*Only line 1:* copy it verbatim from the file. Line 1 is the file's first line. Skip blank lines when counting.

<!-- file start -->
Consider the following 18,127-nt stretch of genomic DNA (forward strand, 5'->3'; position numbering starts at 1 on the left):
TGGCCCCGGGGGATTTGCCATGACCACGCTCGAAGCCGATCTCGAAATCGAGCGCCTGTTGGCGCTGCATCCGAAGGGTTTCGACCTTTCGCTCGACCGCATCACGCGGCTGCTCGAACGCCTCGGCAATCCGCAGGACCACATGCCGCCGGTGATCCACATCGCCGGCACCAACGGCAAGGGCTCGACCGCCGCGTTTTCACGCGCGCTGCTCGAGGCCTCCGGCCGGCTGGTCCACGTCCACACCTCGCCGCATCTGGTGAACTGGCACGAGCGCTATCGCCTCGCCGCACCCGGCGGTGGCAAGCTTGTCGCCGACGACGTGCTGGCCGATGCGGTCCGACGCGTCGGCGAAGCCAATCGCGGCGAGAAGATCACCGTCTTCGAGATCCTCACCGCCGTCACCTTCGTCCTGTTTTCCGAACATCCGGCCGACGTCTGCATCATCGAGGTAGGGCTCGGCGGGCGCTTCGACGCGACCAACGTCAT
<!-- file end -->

Consider the following 18,127-nt stretch of genomic DNA (forward strand, 5'->3'; position numbering starts at 1 on the left):